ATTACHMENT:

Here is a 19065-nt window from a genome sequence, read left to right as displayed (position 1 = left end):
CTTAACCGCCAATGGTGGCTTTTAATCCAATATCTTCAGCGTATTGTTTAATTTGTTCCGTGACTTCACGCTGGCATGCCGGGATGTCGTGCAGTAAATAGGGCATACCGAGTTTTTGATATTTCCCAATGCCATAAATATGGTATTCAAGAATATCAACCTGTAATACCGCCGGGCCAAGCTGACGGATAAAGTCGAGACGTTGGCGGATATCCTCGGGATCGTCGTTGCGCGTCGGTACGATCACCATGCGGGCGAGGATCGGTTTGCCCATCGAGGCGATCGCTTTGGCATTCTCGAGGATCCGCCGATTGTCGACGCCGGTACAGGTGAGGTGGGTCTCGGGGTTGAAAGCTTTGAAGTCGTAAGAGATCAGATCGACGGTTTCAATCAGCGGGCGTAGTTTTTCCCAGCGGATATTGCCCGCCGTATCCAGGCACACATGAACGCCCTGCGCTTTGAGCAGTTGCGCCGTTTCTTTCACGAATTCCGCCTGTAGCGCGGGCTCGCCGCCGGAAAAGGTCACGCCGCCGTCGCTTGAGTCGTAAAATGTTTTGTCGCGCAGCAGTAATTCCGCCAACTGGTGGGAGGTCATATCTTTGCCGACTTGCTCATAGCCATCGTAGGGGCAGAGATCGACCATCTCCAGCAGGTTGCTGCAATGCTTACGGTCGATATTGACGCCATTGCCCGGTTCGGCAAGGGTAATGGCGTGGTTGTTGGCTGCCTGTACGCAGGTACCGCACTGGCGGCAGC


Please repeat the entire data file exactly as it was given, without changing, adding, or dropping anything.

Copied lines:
Here is a 19065-nt window from a genome sequence, read left to right as displayed (position 1 = left end):
CTTAACCGCCAATGGTGGCTTTTAATCCAATATCTTCAGCGTATTGTTTAATTTGTTCCGTGACTTCACGCTGGCATGCCGGGATGTCGTGCAGTAAATAGGGCATACCGAGTTTTTGATATTTCCCAATGCCATAAATATGGTATTCAAGAATATCAACCTGTAATACCGCCGGGCCAAGCTGACGGATAAAGTCGAGACGTTGGCGGATATCCTCGGGATCGTCGTTGCGCGTCGGTACGATCACCATGCGGGCGAGGATCGGTTTGCCCATCGAGGCGATCGCTTTGGCATTCTCGAGGATCCGCCGATTGTCGACGCCGGTACAGGTGAGGTGGGTCTCGGGGTTGAAAGCTTTGAAGTCGTAAGAGATCAGATCGACGGTTTCAATCAGCGGGCGTAGTTTTTCCCAGCGGATATTGCCCGCCGTATCCAGGCACACATGAACGCCCTGCGCTTTGAGCAGTTGCGCCGTTTCTTTCACGAATTCCGCCTGTAGCGCGGGCTCGCCGCCGGAAAAGGTCACGCCGCCGTCGCTTGAGTCGTAAAATGTTTTGTCGCGCAGCAGTAATTCCGCCAACTGGTGGGAGGTCATATCTTTGCCGACTTGCTCATAGCCATCGTAGGGGCAGAGATCGACCATCTCCAGCAGGTTGCTGCAATGCTTACGGTCGATATTGACGCCATTGCCCGGTTCGGCAAGGGTAATGGCGTGGTTGTTGGCTGCCTGTACGCAGGTACCGCACTGGCGGCAGC